Catfish scams target everyone.  Here's how to protect children

Catfish scams target everyone. Here’s how to protect children

Catfishing crimes have ensnared people for years.

This week, a grieving family implored parents to monitor their children’s online activity after a former Virginia state trooper fished a 15-year-old girl online. He then traveled to Southern California, where he allegedly killed the girl’s mother and grandparents.

“Parents, please know your child’s online activity. Ask about what he is doing and who he is talking to,” said Michelle Blandin, the girl’s aunt.

This isn’t the first catfishing scam to make headlines. Football player Manti Te’o, whose story was featured in a recent Netflix documentary, has been the victim of a catfish prank. Celebrities, including musician Brad Paisley, have also fallen victim to similar pranks.

So what is catfishing and why do people do it? And how can you protect yourself and your children? Here’s what you need to know.

Catfishers target victims for a variety of reasons

Catfishing is a form of online deception in which people use fake photos and identities to create a fictional persona. They do this for a variety of reasons, including targeting potential love interests or people they are trying to befriend.

Other catfishers may be child predators trying to gain the trust of a minor. In the Southern California case, 28-year-old Austin Lee Edwards posed as a teenager to lure the girl, authorities say. Although investigators did not provide details on which platforms the suspect used or how long he had known her, the catfishers can be found on most social media platforms.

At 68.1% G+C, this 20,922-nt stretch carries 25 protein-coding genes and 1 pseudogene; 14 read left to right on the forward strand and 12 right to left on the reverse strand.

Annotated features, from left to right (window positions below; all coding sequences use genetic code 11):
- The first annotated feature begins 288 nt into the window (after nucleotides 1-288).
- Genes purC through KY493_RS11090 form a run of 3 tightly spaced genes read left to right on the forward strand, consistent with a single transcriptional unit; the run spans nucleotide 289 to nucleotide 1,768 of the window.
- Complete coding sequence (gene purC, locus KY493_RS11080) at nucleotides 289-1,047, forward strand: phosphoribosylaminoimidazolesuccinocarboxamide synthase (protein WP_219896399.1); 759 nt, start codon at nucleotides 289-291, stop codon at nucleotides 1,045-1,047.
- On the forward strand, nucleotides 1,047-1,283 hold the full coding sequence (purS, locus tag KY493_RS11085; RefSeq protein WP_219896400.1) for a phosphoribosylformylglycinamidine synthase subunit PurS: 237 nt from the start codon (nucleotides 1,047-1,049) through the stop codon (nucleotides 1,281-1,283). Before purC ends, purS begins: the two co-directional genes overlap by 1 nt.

“Catfishing certainly has psychological attributes, including the ability to impersonate someone else and exert power over a vulnerable person,” says Aaron Brantly, associate professor at Virginia Tech and director of the the university’s Tech4Humanity laboratory.

There are red flags parents should watch out for

Social media sites and apps – as well as catfishing scams – have taken off in recent years. Experts say there are potential signals people should watch out for.

“Parents should pay attention to children who become intensely attached to individuals in physical and virtual spaces,” Brantly says. “Often individuals engaged in catfishing will seek to encourage their targets to hide their online relationships from friends and family.”

Fareedah Shaheed, an internet safety expert whose goal is to protect children online, says another warning sign is people who don’t want to appear on a video call or cancel dating plans online. nobody.

The FBI is urging people to think twice when someone seems “too perfect” because it could be part of a romance scam. Sometimes it means that the person has studied the digital fingerprint of their future victim to understand them more deeply. This is another reason why people should be careful about what they share online about themselves or their children.

“Scammers can use details shared on social media and dating sites to better understand and target you,” the FBI says, warning of the type of person who “promptly asks you to leave a social networking site to communicate directly” or tries to isolate people. from friends and family.

Parents Can Take Steps to Stop Catfishing Before It Starts